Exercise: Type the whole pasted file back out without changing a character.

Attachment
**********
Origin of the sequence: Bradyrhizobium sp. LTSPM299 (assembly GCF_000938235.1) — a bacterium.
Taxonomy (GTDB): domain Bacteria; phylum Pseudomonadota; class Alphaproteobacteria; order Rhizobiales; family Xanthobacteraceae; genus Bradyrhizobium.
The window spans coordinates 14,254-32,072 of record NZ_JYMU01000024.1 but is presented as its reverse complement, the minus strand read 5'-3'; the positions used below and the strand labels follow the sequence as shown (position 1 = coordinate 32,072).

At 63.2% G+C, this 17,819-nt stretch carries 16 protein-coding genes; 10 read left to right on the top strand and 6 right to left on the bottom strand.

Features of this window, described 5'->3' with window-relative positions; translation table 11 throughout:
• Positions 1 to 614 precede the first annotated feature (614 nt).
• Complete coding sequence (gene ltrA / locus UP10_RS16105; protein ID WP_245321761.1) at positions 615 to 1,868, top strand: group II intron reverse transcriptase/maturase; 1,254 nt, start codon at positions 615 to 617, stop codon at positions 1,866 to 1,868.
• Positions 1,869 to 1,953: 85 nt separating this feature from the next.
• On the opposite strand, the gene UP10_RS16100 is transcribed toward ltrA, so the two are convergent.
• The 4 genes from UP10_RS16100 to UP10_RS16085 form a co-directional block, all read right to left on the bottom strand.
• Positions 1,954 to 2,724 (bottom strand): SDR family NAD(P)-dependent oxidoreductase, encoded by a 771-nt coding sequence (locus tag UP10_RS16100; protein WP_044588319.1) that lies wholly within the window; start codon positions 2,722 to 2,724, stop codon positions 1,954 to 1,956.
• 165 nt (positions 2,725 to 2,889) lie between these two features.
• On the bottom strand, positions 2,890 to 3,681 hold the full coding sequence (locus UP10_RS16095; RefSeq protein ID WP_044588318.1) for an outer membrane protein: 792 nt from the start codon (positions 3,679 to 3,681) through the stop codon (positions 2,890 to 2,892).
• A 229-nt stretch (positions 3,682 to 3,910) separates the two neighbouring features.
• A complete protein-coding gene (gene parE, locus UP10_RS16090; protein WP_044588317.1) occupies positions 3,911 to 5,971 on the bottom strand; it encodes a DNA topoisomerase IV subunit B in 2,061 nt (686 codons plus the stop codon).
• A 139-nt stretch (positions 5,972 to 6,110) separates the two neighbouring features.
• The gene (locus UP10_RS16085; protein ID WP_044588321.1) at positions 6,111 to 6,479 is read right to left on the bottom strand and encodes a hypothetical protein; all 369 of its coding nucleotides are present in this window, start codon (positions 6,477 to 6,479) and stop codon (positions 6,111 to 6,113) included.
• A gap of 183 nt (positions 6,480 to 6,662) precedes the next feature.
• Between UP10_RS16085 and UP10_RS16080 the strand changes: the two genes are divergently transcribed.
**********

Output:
Origin of the sequence: Bradyrhizobium sp. LTSPM299 (assembly GCF_000938235.1) — a bacterium.
Taxonomy (GTDB): domain Bacteria; phylum Pseudomonadota; class Alphaproteobacteria; order Rhizobiales; family Xanthobacteraceae; genus Bradyrhizobium.
The window spans coordinates 14,254-32,072 of record NZ_JYMU01000024.1 but is presented as its reverse complement, the minus strand read 5'-3'; the positions used below and the strand labels follow the sequence as shown (position 1 = coordinate 32,072).

At 63.2% G+C, this 17,819-nt stretch carries 16 protein-coding genes; 10 read left to right on the top strand and 6 right to left on the bottom strand.

Features of this window, described 5'->3' with window-relative positions; translation table 11 throughout:
• Positions 1 to 614 precede the first annotated feature (614 nt).
• Complete coding sequence (gene ltrA / locus UP10_RS16105; protein ID WP_245321761.1) at positions 615 to 1,868, top strand: group II intron reverse transcriptase/maturase; 1,254 nt, start codon at positions 615 to 617, stop codon at positions 1,866 to 1,868.
• Positions 1,869 to 1,953: 85 nt separating this feature from the next.
• On the opposite strand, the gene UP10_RS16100 is transcribed toward ltrA, so the two are convergent.
• The 4 genes from UP10_RS16100 to UP10_RS16085 form a co-directional block, all read right to left on the bottom strand.
• Positions 1,954 to 2,724 (bottom strand): SDR family NAD(P)-dependent oxidoreductase, encoded by a 771-nt coding sequence (locus tag UP10_RS16100; protein WP_044588319.1) that lies wholly within the window; start codon positions 2,722 to 2,724, stop codon positions 1,954 to 1,956.
• 165 nt (positions 2,725 to 2,889) lie between these two features.
• On the bottom strand, positions 2,890 to 3,681 hold the full coding sequence (locus UP10_RS16095; RefSeq protein ID WP_044588318.1) for an outer membrane protein: 792 nt from the start codon (positions 3,679 to 3,681) through the stop codon (positions 2,890 to 2,892).
• A 229-nt stretch (positions 3,682 to 3,910) separates the two neighbouring features.
• A complete protein-coding gene (gene parE, locus UP10_RS16090; protein WP_044588317.1) occupies positions 3,911 to 5,971 on the bottom strand; it encodes a DNA topoisomerase IV subunit B in 2,061 nt (686 codons plus the stop codon).
• A 139-nt stretch (positions 5,972 to 6,110) separates the two neighbouring features.
• The gene (locus UP10_RS16085; protein ID WP_044588321.1) at positions 6,111 to 6,479 is read right to left on the bottom strand and encodes a hypothetical protein; all 369 of its coding nucleotides are present in this window, start codon (positions 6,477 to 6,479) and stop codon (positions 6,111 to 6,113) included.
• A gap of 183 nt (positions 6,480 to 6,662) precedes the next feature.
• Between UP10_RS16085 and UP10_RS16080 the strand changes: the two genes are divergently transcribed.